Weak income growth – widespread for richer and poorer people, older and younger people – has been with us since the Great Recession. Much of this poor growth has been replicated in other countries as the world has had to cope with the fallout from the financial crisis, COVID, and energy price rises. Even so the UK has been falling behind most other countries, including since 2019.

In new IFS research released today, funded by the abrdn Financial Fairness Trust, we set out seven key facts that summarise trends in households’ living standards. We focus on the trends since 2009–10 (the last year of the last Labour government) and over the course of this parliament (since 2019–20).

These key facts are:

 1.Median incomes grew by just 6% between 2009–10 and 2022–23. Pre-Great Recession we could have expected growth of 30% in a 13-year period.

2. Income growth for high-income households has been even weaker, in part because of direct tax increases. At the 90th percentile, total income growth was just 1.5%. This has led to a very slight decline in income inequality.

3. Since 2009–10 ‘absolute poverty’ has fallen by 3.4 percentage points (ppts), but this is only a fifth of the speed seen in the previous 13 years (16.2ppts). While income poverty rates have not changed much since 2019–20, some other measures of deprivation have got worse. For example, the share of working-age people saying they were unable to heat their home rose from 4% (1.8 million) to 11% (4.6 million).

4. There was a boom in jobs between the Great Recession and the pandemic, but very poor average pay growth. In 2023–24 average pre-tax pay was just 3.5% above 2009–10 levels. After-tax pay growth was faster (6.3%) due to significant tax cuts for middle earners. Together with further tax cuts in the past two months, someone on average earnings now pays about £1,600 less tax than someone on the same real earnings in 2010 would have.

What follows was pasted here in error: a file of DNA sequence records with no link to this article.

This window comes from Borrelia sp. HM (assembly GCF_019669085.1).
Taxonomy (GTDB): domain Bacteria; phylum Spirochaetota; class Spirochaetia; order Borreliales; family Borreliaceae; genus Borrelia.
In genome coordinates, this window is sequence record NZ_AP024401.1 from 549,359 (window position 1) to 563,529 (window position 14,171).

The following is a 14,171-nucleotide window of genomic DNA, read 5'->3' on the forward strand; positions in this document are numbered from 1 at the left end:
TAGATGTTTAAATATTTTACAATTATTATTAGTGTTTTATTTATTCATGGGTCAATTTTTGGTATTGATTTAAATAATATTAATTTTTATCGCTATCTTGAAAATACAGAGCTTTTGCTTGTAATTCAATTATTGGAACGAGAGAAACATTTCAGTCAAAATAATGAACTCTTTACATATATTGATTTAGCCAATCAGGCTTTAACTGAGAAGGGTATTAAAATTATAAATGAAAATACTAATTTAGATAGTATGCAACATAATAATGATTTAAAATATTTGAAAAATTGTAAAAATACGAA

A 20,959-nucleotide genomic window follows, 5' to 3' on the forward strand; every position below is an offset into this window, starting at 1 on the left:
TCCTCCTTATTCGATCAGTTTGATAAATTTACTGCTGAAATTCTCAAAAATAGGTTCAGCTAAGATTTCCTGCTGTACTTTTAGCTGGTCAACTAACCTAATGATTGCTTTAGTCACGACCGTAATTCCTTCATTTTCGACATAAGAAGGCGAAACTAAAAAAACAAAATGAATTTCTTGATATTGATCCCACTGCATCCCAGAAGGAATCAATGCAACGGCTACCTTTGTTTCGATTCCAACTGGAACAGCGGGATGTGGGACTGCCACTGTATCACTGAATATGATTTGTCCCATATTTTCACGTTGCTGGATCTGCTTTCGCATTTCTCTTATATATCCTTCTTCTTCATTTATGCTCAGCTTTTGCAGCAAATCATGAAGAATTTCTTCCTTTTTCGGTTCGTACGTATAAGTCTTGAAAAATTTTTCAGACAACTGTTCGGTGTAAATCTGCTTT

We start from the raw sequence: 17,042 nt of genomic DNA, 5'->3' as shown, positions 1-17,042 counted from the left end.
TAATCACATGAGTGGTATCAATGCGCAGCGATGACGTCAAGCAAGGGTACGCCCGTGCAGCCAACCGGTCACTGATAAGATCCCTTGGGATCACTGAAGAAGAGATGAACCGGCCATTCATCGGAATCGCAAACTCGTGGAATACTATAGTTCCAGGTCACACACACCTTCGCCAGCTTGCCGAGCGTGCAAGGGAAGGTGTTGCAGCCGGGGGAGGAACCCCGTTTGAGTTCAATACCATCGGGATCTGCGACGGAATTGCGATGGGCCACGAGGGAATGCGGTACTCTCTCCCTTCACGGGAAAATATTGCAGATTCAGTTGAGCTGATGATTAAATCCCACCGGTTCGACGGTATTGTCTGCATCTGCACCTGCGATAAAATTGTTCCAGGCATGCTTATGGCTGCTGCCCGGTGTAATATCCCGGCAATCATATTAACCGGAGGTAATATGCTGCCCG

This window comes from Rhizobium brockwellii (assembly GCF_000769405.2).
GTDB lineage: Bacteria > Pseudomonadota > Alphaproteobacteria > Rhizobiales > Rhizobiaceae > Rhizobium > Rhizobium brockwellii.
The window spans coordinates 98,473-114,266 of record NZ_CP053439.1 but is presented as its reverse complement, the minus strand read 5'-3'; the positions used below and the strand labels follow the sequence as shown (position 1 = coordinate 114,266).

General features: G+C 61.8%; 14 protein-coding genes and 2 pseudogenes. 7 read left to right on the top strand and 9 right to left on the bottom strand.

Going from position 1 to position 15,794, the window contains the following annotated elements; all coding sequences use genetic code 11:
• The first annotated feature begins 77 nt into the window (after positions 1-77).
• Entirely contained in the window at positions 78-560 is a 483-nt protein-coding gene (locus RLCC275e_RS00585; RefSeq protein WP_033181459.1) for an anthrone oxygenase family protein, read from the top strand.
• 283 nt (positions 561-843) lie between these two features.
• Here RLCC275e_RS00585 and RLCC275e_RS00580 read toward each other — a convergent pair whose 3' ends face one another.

5. Latest data and forecasts show disposable incomes back at pre-pandemic levels, and average earnings higher. Real average earnings this year are expected to be 4% higher than in 2019–20, and earnings inequality probably slightly lower. But median disposable incomes are broadly unchanged from 2019–20, due to falling employment, tax rises for some groups, and higher mortgage payments.

6. The UK went from one of the fastest growers for working-age incomes pre-2007, to one of the slower performers. While growth slowed across the board internationally, the UK’s growth from 2007 to 2019 (6%) was well below that of the US (12%) and Germany (16%). The UK’s relative performance has not improved since the pandemic.

7. Raising living standards over the long run means raising productivity – and policy can play a critical role. Reforms to taxes and planning; better education; targeted public investment (and regulation that does not hold up public or private investment); better trade relations with the EU; and political stability would all likely help.

Tom Waters, an author of the report and an Associate Director at IFS, said,

‘Poor income growth has been an unfortunate feature of economic life in the UK over the last 15 years. And it has been slow growth for essentially everyone; rich and poor, old and young. This means that even while income inequality has been stable, progress on reducing absolute poverty has been painfully slow.

‘Although there has been a widespread slowdown in growth internationally since the financial crisis, the UK has fallen from being one of the fastest growers prior to the Great Recession, to one of the weakest performers. In the long run, what is needed is rises in productivity. And, while there is no silver bullet, policies here can and do matter: reforms to taxes, planning, education and more can make a material difference to the UK's long-term prospects.’

Mubin Haq, Chief Executive of abrdn Financial Fairness Trust, said:

‘Unfortunately, living standards have languished for more than a decade. On a range of measures UK performance has been weak, especially in comparison to other wealthy countries. The danger is that stagnation becomes the new normal. This is in no one’s interests and stunts too many futures and too many lives. Key to any future government will be a renewed drive to tackling hardship and improving living standards.’

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